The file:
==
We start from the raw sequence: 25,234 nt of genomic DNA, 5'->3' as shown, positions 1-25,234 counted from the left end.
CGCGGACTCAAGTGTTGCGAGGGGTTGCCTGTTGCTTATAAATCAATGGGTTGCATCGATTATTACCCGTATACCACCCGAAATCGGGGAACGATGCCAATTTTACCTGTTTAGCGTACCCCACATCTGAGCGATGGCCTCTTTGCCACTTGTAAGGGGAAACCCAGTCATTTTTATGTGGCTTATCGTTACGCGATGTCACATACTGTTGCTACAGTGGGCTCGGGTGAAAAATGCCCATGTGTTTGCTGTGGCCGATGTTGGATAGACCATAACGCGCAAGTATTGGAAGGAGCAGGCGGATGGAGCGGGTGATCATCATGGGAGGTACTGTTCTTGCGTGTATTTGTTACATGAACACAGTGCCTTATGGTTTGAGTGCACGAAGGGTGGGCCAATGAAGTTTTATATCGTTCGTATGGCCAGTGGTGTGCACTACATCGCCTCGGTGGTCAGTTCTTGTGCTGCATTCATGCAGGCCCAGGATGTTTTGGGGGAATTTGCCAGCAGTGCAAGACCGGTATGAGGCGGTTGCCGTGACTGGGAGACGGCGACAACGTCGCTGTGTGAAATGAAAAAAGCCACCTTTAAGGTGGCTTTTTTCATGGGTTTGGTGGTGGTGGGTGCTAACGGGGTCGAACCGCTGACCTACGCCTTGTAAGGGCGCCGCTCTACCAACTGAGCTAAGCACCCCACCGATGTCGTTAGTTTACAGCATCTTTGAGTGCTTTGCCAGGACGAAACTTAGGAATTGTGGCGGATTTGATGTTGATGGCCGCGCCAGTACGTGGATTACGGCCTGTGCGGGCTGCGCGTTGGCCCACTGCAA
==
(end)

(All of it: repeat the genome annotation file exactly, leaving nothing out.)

We start from the raw sequence: 25,234 nt of genomic DNA, 5'->3' as shown, positions 1-25,234 counted from the left end.
CGCGGACTCAAGTGTTGCGAGGGGTTGCCTGTTGCTTATAAATCAATGGGTTGCATCGATTATTACCCGTATACCACCCGAAATCGGGGAACGATGCCAATTTTACCTGTTTAGCGTACCCCACATCTGAGCGATGGCCTCTTTGCCACTTGTAAGGGGAAACCCAGTCATTTTTATGTGGCTTATCGTTACGCGATGTCACATACTGTTGCTACAGTGGGCTCGGGTGAAAAATGCCCATGTGTTTGCTGTGGCCGATGTTGGATAGACCATAACGCGCAAGTATTGGAAGGAGCAGGCGGATGGAGCGGGTGATCATCATGGGAGGTACTGTTCTTGCGTGTATTTGTTACATGAACACAGTGCCTTATGGTTTGAGTGCACGAAGGGTGGGCCAATGAAGTTTTATATCGTTCGTATGGCCAGTGGTGTGCACTACATCGCCTCGGTGGTCAGTTCTTGTGCTGCATTCATGCAGGCCCAGGATGTTTTGGGGGAATTTGCCAGCAGTGCAAGACCGGTATGAGGCGGTTGCCGTGACTGGGAGACGGCGACAACGTCGCTGTGTGAAATGAAAAAAGCCACCTTTAAGGTGGCTTTTTTCATGGGTTTGGTGGTGGTGGGTGCTAACGGGGTCGAACCGCTGACCTACGCCTTGTAAGGGCGCCGCTCTACCAACTGAGCTAAGCACCCCACCGATGTCGTTAGTTTACAGCATCTTTGAGTGCTTTGCCAGGACGAAACTTAGGAATTGTGGCGGATTTGATGTTGATGGCCGCGCCAGTACGTGGATTACGGCCTGTGCGGGCTGCGCGTTGGCCCACTGCAA